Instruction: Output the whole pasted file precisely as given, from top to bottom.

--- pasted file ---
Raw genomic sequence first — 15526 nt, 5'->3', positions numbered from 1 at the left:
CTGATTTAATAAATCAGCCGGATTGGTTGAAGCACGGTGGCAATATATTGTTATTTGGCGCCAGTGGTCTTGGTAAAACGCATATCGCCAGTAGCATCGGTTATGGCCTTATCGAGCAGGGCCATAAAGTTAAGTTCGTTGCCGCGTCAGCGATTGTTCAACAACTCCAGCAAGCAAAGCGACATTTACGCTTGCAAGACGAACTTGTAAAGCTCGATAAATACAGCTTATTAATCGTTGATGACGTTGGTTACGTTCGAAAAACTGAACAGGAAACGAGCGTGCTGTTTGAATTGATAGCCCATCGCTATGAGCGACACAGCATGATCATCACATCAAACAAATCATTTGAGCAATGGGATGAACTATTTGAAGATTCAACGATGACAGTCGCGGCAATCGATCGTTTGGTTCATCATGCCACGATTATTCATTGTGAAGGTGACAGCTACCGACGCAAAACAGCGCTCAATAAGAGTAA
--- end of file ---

Raw genomic sequence first — 15526 nt, 5'->3', positions numbered from 1 at the left:
CTGATTTAATAAATCAGCCGGATTGGTTGAAGCACGGTGGCAATATATTGTTATTTGGCGCCAGTGGTCTTGGTAAAACGCATATCGCCAGTAGCATCGGTTATGGCCTTATCGAGCAGGGCCATAAAGTTAAGTTCGTTGCCGCGTCAGCGATTGTTCAACAACTCCAGCAAGCAAAGCGACATTTACGCTTGCAAGACGAACTTGTAAAGCTCGATAAATACAGCTTATTAATCGTTGATGACGTTGGTTACGTTCGAAAAACTGAACAGGAAACGAGCGTGCTGTTTGAATTGATAGCCCATCGCTATGAGCGACACAGCATGATCATCACATCAAACAAATCATTTGAGCAATGGGATGAACTATTTGAAGATTCAACGATGACAGTCGCGGCAATCGATCGTTTGGTTCATCATGCCACGATTATTCATTGTGAAGGTGACAGCTACCGACGCAAAACAGCGCTCAATAAGAGTAA